Looking at individual months and excluding KPWR and the former Terre Haute station group, March was down 2%, April was down a steep 12%, and May was down 7%.

That’s because, during Emmis’ fiscal Q1, the number of minutes sold was up 1% year-over-year while average minute rates dipped 11%.

Automotive represented 12% of Emmis’ overall revenue in Q1. Unfortunately, the company experienced a 10% dip in auto advertising in the just-concluded quarter.

This was partially offset by media, financial, and services advertising—its strongest categories, Hornaday says.

The weakest categories for Emmis? Cellular, entertainment and restaurants.



Hornaday noted that the company’s fiscal Q1 2018 results aren’t easily comparable to 2017, as Emmis sold all of its magazines with the exception of Indianapolis Monthly and its radio stations in Terre Haute, Ind., during fiscal 2017. “These sales caused our current period reported results to not be comparable to prior-year results,” he said.

Supplemental Pro Forma financial information was provided by Emmis following the general release of its fiscal Q1 2018 numbers. Based on this report, the company still saw a year-over-year net revenue decline in Q1.

For the three months ended May 31, 2017, total pro forma net revenue was $32.2 million — down from $34.3 million in fiscal Q1 2017.



Smulyan also took time during Emmis’ earnings call to share the latest developments on NextRadio, the free app that effectively activates an FM chip in the headset of most Android devices. As noted at the 2017 NAB Show in Las Vegas, streaming-compatible apps for Android and iOs devices are in the works.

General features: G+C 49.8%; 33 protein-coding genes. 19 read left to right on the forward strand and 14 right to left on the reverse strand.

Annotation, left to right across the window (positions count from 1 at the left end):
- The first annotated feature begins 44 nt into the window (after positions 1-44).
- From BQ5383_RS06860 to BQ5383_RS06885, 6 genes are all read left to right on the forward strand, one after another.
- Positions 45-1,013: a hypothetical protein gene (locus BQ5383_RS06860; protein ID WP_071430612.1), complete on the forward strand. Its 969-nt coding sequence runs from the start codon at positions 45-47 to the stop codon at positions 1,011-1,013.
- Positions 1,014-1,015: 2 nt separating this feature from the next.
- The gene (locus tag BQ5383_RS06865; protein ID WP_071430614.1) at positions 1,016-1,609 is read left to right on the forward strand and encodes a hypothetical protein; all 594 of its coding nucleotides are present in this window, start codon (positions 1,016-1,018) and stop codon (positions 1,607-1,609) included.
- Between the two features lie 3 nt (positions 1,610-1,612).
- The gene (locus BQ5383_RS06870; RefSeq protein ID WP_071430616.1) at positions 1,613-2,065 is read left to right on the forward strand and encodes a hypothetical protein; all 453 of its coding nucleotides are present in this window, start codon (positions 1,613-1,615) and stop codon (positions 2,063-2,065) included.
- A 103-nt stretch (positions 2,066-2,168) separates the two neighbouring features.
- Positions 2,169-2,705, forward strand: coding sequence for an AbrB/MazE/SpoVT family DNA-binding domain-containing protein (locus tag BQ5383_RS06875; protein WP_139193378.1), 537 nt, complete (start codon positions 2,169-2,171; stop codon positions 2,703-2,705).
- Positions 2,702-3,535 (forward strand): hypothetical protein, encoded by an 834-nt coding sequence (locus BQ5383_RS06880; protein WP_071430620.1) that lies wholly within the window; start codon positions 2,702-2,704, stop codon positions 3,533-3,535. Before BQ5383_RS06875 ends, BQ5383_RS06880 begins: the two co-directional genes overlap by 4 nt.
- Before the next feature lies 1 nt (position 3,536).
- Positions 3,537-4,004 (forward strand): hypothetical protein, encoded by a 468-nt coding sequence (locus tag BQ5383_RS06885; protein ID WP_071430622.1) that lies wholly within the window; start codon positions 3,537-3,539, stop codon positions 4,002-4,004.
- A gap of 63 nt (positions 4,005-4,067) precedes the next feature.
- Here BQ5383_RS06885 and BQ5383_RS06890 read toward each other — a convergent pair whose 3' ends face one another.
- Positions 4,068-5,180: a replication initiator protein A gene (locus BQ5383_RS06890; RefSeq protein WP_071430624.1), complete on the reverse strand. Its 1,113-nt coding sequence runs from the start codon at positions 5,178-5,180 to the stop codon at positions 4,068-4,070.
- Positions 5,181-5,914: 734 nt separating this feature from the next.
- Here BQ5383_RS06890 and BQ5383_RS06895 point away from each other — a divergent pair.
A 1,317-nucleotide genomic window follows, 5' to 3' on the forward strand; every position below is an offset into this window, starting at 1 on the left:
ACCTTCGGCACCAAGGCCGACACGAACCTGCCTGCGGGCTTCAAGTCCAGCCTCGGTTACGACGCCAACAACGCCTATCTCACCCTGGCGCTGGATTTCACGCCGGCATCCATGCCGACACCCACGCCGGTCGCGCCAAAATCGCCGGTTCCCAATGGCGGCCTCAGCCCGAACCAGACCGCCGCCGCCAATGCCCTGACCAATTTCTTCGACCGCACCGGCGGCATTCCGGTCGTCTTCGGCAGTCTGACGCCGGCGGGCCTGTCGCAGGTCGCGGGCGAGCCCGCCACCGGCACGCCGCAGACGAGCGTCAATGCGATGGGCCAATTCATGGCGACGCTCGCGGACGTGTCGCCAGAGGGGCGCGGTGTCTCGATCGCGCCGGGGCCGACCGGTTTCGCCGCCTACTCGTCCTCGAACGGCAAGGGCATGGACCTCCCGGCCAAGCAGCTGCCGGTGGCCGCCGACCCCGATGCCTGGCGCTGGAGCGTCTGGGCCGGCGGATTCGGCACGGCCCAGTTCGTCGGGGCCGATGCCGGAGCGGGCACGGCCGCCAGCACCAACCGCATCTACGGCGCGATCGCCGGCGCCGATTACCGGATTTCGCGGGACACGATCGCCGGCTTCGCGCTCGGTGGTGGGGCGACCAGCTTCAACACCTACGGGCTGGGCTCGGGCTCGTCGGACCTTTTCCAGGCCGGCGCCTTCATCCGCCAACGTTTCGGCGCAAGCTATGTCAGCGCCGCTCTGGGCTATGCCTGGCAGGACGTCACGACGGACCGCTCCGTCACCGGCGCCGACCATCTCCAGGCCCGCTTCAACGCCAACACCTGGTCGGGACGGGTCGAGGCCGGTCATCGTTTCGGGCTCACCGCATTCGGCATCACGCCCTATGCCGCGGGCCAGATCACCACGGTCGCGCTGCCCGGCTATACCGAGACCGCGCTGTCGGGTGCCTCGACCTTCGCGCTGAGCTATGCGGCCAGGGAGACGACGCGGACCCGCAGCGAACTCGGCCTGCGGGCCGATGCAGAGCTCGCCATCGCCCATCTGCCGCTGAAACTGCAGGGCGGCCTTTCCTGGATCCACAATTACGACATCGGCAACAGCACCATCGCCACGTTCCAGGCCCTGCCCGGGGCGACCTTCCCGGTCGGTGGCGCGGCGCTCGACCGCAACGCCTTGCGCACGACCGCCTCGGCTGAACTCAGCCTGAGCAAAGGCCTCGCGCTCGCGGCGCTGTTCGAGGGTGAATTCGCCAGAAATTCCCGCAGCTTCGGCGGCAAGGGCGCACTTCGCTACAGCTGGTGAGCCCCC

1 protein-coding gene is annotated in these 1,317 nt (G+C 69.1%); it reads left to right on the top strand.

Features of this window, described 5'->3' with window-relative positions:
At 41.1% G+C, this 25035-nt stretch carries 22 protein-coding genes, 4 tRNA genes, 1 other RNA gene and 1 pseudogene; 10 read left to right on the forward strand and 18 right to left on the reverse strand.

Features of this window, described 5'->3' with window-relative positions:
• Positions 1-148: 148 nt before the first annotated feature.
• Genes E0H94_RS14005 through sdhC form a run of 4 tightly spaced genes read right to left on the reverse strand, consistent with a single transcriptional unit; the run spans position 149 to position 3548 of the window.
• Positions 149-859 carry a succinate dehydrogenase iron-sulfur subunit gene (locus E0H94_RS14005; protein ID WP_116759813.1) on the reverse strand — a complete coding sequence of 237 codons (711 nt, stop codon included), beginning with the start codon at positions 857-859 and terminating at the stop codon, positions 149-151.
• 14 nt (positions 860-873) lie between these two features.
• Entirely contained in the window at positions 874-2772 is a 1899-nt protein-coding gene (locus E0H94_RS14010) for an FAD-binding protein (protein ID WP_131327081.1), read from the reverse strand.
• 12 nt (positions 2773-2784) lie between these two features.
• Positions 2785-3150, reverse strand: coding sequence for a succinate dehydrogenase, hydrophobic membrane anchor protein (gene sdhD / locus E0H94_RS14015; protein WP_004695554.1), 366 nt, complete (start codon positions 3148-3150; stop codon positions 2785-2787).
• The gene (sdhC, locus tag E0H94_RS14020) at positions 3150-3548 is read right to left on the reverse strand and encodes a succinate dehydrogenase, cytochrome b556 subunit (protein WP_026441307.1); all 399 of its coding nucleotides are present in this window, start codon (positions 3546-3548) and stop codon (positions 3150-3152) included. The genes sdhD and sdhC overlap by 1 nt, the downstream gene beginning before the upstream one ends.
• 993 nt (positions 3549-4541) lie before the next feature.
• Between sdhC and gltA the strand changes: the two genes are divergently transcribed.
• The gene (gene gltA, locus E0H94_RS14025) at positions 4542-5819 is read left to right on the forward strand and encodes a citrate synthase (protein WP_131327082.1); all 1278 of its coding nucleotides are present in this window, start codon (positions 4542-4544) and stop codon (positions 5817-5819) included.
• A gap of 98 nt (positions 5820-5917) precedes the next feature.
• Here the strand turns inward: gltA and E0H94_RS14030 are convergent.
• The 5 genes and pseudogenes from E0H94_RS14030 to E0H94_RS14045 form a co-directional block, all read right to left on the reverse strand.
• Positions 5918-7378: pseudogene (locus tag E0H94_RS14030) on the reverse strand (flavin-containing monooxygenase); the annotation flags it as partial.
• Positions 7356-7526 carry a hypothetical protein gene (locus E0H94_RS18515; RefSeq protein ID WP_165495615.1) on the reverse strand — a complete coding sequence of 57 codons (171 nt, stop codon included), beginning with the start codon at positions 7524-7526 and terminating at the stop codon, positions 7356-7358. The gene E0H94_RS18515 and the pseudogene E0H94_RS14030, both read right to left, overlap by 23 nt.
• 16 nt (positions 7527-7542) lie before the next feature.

Smulyan confirmed that they will be launched “in the next few weeks,” will all operative at the end of the month.

Streaming compatibility is a major pivot for NextRadio, and resolves a stalemate with Apple regarding the company’s unwillingness to activate the FM chip present in most iPhones. The decreased use of wired headphones — the key antenna for a chip-enabled headset — also presented a challenge.

Smulyan calls the new streaming-compatible NextRadio apps an evolution of sorts, with the idea now “to make sure that even if you don’t have headphones, every smartphone owner can get the NextRadio experience.” Research showed consumers desire the interactivity provided by the app — something absent from players such as Tune In.

Emmis is also busily developing Android auto and CarPlay auto solutions via NextRadio and TagStation, which it owns, to enhance one’s FM listening experiences in the connected car. “Very encouraged to see things developing in the auto space,” Smulyan said.

Lastly, in response to an email about the FCC under Chairman Ajit Pai, Smulyan had very kind words for Mr. Pai, saying he has “a greater affinity for radio” than any FCC head since the late Jim Quello, who served as FCC Chairman from 1974-1997.

“He loves radio, and understands what it means” in the community and in emergency situations.

So do Michael O’Rielly and Mignon Clyburn.

Smulyan said, “You have a chairman of the FCC, and I will say this about the other Commissioners — all have a deep and abiding respect and understanding of what we do and that can only be good.”